At a given Japanese restaurant, you could have sliced maguro (tuna) on little rice balls and it would be called sushi, or you could have the same without the rice and enjoy it as sashimi. But is that really all there is to it? Both in preparation and presentation, the differences between sushi and sashimi are going to be a bit more than that. Which one is more appealing to you?
First off, there’s the shape of the fish slices. Sushi rice balls are usually oblong, so the fish is cut in a roughly rectangular shape so as to provide the most even, complete rice coverage with a bit of overhang. In the case of sashimi — or, as the people in the Osaka area call it, “tsukuri” — there is more flexibility, and often the shape can end up being vaguely trapezoidal. With sashimi, concern is taken about how the fish slices will stand up on the plate, as opposed to with sushi where the concern is how the fish slice will lie on the rice.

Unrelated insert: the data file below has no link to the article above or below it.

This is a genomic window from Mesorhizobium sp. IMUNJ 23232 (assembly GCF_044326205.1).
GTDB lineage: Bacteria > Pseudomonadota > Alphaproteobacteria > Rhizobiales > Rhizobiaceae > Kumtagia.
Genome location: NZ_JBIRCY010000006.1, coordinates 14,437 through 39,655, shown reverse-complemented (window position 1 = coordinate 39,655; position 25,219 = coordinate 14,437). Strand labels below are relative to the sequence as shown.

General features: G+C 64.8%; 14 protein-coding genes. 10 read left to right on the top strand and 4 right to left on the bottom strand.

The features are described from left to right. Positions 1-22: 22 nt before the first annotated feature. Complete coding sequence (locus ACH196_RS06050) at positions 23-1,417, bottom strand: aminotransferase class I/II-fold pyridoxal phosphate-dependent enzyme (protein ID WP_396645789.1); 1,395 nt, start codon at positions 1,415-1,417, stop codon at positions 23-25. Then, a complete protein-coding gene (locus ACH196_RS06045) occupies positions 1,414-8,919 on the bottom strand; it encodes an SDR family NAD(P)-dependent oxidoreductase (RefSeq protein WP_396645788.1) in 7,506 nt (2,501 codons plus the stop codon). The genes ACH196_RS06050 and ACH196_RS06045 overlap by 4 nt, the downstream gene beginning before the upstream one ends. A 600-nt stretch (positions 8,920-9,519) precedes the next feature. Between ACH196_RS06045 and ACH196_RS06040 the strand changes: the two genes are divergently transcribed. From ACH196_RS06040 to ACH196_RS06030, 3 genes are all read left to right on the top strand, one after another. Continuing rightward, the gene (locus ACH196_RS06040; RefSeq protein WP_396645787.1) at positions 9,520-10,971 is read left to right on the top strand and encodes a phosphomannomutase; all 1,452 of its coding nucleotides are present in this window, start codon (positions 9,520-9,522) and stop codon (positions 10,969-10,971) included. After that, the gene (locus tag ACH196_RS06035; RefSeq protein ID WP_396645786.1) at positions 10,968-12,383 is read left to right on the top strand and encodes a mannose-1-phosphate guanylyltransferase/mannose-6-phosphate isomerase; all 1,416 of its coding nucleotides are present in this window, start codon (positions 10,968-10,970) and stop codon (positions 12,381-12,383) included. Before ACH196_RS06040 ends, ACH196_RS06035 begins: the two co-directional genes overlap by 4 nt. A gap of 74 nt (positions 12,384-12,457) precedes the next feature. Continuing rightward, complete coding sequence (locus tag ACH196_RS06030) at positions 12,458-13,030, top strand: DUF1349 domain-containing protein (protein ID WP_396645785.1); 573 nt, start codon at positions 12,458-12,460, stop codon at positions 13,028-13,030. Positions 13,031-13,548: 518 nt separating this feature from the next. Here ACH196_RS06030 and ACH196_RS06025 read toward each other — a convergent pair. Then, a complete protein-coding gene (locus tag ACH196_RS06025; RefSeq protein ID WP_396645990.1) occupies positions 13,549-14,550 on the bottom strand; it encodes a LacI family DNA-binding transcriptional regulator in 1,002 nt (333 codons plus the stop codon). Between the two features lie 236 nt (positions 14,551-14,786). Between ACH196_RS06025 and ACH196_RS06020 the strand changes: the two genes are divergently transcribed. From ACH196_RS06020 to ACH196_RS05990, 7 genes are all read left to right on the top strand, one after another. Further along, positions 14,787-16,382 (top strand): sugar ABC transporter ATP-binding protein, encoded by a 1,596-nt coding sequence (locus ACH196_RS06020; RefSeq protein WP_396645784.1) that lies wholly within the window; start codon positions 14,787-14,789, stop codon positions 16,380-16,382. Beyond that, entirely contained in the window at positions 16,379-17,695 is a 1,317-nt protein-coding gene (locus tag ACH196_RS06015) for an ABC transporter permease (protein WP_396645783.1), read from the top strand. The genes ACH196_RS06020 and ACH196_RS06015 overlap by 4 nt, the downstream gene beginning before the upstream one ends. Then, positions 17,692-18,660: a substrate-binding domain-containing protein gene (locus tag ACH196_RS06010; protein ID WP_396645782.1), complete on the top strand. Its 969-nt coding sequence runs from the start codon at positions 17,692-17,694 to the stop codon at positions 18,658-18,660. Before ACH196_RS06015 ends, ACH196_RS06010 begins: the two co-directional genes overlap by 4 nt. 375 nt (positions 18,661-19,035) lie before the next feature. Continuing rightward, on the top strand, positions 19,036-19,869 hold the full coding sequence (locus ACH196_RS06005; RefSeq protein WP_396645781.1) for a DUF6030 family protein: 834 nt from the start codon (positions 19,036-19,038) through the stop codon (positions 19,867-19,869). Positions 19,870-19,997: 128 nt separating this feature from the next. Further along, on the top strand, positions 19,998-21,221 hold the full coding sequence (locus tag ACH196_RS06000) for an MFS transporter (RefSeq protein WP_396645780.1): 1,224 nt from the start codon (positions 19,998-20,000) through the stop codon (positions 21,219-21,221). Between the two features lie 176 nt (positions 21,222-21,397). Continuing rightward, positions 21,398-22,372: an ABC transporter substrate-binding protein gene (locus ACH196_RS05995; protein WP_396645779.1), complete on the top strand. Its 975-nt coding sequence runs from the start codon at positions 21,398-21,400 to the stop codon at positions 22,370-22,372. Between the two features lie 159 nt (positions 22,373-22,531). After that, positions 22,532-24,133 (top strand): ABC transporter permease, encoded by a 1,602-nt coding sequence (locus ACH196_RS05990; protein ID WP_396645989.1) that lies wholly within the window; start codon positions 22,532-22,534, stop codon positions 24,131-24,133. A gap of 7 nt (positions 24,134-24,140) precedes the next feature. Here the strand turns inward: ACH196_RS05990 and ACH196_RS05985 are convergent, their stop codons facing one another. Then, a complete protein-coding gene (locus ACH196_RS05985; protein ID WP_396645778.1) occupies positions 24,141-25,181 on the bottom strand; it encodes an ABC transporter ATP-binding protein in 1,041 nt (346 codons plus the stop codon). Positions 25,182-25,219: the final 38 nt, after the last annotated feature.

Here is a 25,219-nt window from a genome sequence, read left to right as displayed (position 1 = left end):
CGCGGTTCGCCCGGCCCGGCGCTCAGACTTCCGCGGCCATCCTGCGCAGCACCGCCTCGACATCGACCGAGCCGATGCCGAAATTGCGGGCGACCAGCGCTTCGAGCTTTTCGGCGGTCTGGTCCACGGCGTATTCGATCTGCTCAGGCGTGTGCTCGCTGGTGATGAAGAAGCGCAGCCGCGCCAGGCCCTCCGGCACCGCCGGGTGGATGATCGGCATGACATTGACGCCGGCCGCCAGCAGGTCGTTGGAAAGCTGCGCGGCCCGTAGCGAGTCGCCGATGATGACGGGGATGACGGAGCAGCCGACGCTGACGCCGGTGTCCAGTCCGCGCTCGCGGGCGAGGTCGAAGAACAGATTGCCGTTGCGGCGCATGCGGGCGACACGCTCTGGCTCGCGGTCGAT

Accoutrements are another point of divergence. With both sushi and sashimi you will find wasabi, but in the case of sashimi, shiso leaf and also is often served. The flourish of daikon adds color (or, rather, whiteness) to the plate, and also provides a supporting element against which sashimi slices can be lined up. Not only for looks, sliced daikon also gives you some texture variation when eaten alternatively with the sashimi slices.
A nice plate of sashimi may also come with a small chrysanthemum, from the which the petals are plucked and added to the soy sauce. “Beni-tade,” or small, red-pepper water sprouts, can also be added for variety. It’s a good idea to pinch or break up the pedals a bit before adding them for best flavor.
However you choose to enjoy sashimi or sushi, the most important factor is the quality of the fish. It should be fresh and flavorful, which means you shouldn’t have to dress it up much to enjoy.
Looking to try sashimi in Tokyo?
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